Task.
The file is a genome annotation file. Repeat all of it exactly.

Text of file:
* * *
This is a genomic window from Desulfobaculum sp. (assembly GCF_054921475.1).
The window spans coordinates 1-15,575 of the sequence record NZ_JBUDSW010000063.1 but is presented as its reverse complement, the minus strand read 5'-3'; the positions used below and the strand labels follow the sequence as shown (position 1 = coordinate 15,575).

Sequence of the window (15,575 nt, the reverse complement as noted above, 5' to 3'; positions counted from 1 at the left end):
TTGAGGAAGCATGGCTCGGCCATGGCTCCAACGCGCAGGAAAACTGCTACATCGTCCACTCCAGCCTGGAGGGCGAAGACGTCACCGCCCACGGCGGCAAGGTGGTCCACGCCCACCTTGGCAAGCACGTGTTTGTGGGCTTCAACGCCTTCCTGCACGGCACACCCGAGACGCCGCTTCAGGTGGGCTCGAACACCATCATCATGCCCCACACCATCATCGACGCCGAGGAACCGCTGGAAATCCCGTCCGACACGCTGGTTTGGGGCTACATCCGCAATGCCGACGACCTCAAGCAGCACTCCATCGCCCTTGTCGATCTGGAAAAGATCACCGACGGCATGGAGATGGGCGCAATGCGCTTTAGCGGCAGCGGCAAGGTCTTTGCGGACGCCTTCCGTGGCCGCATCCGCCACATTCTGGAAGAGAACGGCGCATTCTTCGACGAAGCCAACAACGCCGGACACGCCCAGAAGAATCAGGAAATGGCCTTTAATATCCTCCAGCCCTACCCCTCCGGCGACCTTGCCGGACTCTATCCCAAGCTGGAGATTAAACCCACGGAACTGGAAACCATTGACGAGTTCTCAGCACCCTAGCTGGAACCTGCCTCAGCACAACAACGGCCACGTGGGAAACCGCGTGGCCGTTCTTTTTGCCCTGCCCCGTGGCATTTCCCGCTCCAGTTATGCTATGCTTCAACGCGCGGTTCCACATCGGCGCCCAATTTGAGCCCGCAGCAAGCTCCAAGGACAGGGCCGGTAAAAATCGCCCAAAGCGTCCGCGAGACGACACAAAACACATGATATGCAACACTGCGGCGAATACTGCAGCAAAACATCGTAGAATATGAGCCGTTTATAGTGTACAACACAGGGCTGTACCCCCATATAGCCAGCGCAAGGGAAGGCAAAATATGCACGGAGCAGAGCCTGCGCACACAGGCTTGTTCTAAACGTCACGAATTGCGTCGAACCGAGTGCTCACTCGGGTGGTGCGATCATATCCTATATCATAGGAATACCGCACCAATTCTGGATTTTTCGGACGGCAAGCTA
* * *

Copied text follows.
This is a genomic window from Desulfobaculum sp. (assembly GCF_054921475.1).
The window spans coordinates 1-15,575 of the sequence record NZ_JBUDSW010000063.1 but is presented as its reverse complement, the minus strand read 5'-3'; the positions used below and the strand labels follow the sequence as shown (position 1 = coordinate 15,575).

Sequence of the window (15,575 nt, the reverse complement as noted above, 5' to 3'; positions counted from 1 at the left end):
TTGAGGAAGCATGGCTCGGCCATGGCTCCAACGCGCAGGAAAACTGCTACATCGTCCACTCCAGCCTGGAGGGCGAAGACGTCACCGCCCACGGCGGCAAGGTGGTCCACGCCCACCTTGGCAAGCACGTGTTTGTGGGCTTCAACGCCTTCCTGCACGGCACACCCGAGACGCCGCTTCAGGTGGGCTCGAACACCATCATCATGCCCCACACCATCATCGACGCCGAGGAACCGCTGGAAATCCCGTCCGACACGCTGGTTTGGGGCTACATCCGCAATGCCGACGACCTCAAGCAGCACTCCATCGCCCTTGTCGATCTGGAAAAGATCACCGACGGCATGGAGATGGGCGCAATGCGCTTTAGCGGCAGCGGCAAGGTCTTTGCGGACGCCTTCCGTGGCCGCATCCGCCACATTCTGGAAGAGAACGGCGCATTCTTCGACGAAGCCAACAACGCCGGACACGCCCAGAAGAATCAGGAAATGGCCTTTAATATCCTCCAGCCCTACCCCTCCGGCGACCTTGCCGGACTCTATCCCAAGCTGGAGATTAAACCCACGGAACTGGAAACCATTGACGAGTTCTCAGCACCCTAGCTGGAACCTGCCTCAGCACAACAACGGCCACGTGGGAAACCGCGTGGCCGTTCTTTTTGCCCTGCCCCGTGGCATTTCCCGCTCCAGTTATGCTATGCTTCAACGCGCGGTTCCACATCGGCGCCCAATTTGAGCCCGCAGCAAGCTCCAAGGACAGGGCCGGTAAAAATCGCCCAAAGCGTCCGCGAGACGACACAAAACACATGATATGCAACACTGCGGCGAATACTGCAGCAAAACATCGTAGAATATGAGCCGTTTATAGTGTACAACACAGGGCTGTACCCCCATATAGCCAGCGCAAGGGAAGGCAAAATATGCACGGAGCAGAGCCTGCGCACACAGGCTTGTTCTAAACGTCACGAATTGCGTCGAACCGAGTGCTCACTCGGGTGGTGCGATCATATCCTATATCATAGGAATACCGCACCAATTCTGGATTTTTCGGACGGCAAGCTA